Maxwell Crouse | Pavan Kapanipathi | Subhajit Chaudhury | Tahira Naseem | Ramon Fernandez Astudillo | Achille Fokoue | Tim Klinger
Proceedings of the 61st Annual Meeting of the Association for Computational Linguistics (Volume 1: Long Papers)

Nearly all general-purpose neural semantic parsers generate logical forms in a strictly top-down autoregressive fashion. Though such systems have achieved impressive results across a variety of datasets and domains, recent works have called into question whether they are ultimately limited in their ability to compositionally generalize. In this work, we approach semantic parsing from, quite literally, the opposite direction; that is, we introduce a neural semantic parsing generation method that constructs logical forms from the bottom up, beginning from the logical form’s leaves. The system we introduce is lazy in that it incrementally builds up a set of potential semantic parses, but only expands and processes the most promising candidate parses at each generation step. Such a parsimonious expansion scheme allows the system to maintain an arbitrarily large set of parse hypotheses that are never realized and thus incur minimal computational overhead. We evaluate our approach on compositional generalization; specifically, on the challenging CFQ dataset and two other Text-to-SQL datasets where we show that our novel, bottom-up semantic parsing technique outperforms general-purpose semantic parsers while also being competitive with semantic parsers that have been tailored to each task.


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X-FACTOR: A Cross-metric Evaluation of Factual Correctness in Abstractive Summarization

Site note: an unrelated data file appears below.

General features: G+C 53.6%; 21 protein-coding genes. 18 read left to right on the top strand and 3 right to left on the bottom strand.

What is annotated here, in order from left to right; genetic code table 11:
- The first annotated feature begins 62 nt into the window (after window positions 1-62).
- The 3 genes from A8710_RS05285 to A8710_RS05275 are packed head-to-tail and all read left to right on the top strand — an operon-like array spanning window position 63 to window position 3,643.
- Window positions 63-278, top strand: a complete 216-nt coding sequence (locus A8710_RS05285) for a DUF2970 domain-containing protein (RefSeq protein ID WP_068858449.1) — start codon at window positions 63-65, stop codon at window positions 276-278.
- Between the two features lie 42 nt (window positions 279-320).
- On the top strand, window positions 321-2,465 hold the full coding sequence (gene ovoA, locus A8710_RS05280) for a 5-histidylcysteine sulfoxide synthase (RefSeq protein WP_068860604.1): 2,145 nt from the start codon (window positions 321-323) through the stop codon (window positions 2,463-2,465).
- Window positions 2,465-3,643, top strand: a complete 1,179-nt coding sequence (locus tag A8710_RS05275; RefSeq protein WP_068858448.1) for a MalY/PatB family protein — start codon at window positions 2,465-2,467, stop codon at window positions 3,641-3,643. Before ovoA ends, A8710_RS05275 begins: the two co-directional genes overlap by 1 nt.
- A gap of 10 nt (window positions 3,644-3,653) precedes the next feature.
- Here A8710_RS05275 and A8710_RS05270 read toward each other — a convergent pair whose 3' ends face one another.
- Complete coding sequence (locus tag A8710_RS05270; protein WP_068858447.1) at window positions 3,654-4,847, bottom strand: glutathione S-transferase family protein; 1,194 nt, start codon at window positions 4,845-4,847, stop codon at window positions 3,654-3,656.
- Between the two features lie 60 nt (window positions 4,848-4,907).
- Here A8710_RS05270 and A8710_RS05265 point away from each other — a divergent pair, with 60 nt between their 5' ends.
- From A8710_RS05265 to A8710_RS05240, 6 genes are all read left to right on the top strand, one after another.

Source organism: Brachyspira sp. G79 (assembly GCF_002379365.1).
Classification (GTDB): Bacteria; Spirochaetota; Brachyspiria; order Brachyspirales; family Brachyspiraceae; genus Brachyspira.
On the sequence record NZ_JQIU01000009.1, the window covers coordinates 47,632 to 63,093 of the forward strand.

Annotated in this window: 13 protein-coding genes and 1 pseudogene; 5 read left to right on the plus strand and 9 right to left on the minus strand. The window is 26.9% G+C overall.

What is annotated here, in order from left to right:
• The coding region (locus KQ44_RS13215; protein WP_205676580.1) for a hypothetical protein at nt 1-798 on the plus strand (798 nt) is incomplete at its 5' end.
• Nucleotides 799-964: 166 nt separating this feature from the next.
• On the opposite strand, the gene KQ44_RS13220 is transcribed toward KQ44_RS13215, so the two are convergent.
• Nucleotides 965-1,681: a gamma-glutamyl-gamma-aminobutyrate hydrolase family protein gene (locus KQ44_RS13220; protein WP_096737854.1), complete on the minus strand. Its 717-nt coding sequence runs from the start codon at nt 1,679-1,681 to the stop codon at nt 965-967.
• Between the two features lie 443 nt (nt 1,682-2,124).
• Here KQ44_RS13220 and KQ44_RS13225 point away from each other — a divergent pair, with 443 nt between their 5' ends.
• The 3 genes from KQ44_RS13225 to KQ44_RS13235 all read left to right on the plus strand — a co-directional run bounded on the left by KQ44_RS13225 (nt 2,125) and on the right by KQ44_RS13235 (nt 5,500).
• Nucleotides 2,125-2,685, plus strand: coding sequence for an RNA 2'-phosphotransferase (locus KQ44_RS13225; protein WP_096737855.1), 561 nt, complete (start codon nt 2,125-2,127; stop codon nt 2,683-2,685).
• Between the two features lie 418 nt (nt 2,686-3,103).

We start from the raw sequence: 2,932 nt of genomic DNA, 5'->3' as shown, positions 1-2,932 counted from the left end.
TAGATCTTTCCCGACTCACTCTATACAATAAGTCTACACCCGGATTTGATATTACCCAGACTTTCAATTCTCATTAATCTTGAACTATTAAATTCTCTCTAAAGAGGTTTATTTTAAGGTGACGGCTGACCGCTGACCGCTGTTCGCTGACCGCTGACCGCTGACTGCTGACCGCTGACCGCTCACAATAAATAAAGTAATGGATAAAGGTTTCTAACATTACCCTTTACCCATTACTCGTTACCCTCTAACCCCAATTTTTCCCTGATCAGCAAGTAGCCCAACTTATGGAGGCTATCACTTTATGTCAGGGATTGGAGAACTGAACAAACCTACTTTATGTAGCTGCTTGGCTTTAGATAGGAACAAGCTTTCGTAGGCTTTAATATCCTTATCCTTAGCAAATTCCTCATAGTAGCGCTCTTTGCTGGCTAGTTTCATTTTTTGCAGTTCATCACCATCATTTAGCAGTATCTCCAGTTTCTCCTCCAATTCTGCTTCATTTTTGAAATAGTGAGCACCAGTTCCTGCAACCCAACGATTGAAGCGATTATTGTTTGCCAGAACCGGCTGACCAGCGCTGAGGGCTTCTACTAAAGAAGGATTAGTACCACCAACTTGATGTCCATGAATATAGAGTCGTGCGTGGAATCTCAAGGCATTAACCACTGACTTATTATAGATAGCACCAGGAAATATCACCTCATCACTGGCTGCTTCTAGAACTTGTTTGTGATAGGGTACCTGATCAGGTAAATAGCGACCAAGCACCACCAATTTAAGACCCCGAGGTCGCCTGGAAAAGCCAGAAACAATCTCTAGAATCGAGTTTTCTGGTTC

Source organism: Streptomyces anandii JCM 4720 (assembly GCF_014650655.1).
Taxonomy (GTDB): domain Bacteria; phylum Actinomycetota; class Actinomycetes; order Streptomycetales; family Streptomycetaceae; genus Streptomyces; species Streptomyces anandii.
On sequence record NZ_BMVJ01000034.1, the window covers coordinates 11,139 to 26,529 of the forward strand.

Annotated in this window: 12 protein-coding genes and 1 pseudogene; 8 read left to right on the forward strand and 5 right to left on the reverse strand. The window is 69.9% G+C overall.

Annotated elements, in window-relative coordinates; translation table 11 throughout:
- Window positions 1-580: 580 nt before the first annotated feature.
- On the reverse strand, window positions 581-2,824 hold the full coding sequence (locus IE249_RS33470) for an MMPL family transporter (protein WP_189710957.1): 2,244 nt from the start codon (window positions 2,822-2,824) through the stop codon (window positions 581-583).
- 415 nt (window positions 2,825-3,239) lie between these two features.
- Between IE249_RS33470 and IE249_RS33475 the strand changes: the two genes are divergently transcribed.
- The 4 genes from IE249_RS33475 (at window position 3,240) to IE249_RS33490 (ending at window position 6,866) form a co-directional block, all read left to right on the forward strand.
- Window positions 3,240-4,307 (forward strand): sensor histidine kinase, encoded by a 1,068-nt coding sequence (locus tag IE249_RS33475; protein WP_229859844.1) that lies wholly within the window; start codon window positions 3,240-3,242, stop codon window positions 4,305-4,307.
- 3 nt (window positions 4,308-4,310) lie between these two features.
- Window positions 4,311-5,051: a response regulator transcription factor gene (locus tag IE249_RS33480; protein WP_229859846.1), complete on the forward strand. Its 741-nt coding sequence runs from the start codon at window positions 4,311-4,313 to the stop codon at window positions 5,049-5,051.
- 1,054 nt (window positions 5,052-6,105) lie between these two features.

Subhajit Chaudhury | Sarathkrishna Swaminathan | Chulaka Gunasekara | Maxwell Crouse | Srinivas Ravishankar | Daiki Kimura | Keerthiram Murugesan | Ramón Fernandez Astudillo | Tahira Naseem | Pavan Kapanipathi | Alexander Gray
Proceedings of the 2022 Conference on Empirical Methods in Natural Language Processing

Abstractive summarization models often produce factually inconsistent summaries that are not supported by the original article. Recently, a number of fact-consistent evaluation techniques have been proposed to address this issue; however, a detailed analysis of how these metrics agree with one another has yet to be conducted. In this paper, we present X-FACTOR, a cross-evaluation of three high-performing fact-aware abstractive summarization methods. First, we show that summarization models are often fine-tuned on datasets that contain factually inconsistent summaries and propose a fact-aware filtering mechanism that improves the quality of training data and, consequently, the factuality of these models. Second, we propose a corrector module that can be used to improve the factual consistency of generated summaries. Third, we present a re-ranking technique that samples summary instances from the output distribution of a summarization model and re-ranks the sampled instances based on their factuality. Finally, we provide a detailed cross-metric agreement analysis that shows how tuning a model to output summaries based on a particular factuality metric influences factuality as determined by the other metrics. Our goal in this work is to facilitate research that improves the factuality and faithfulness of abstractive summarization models.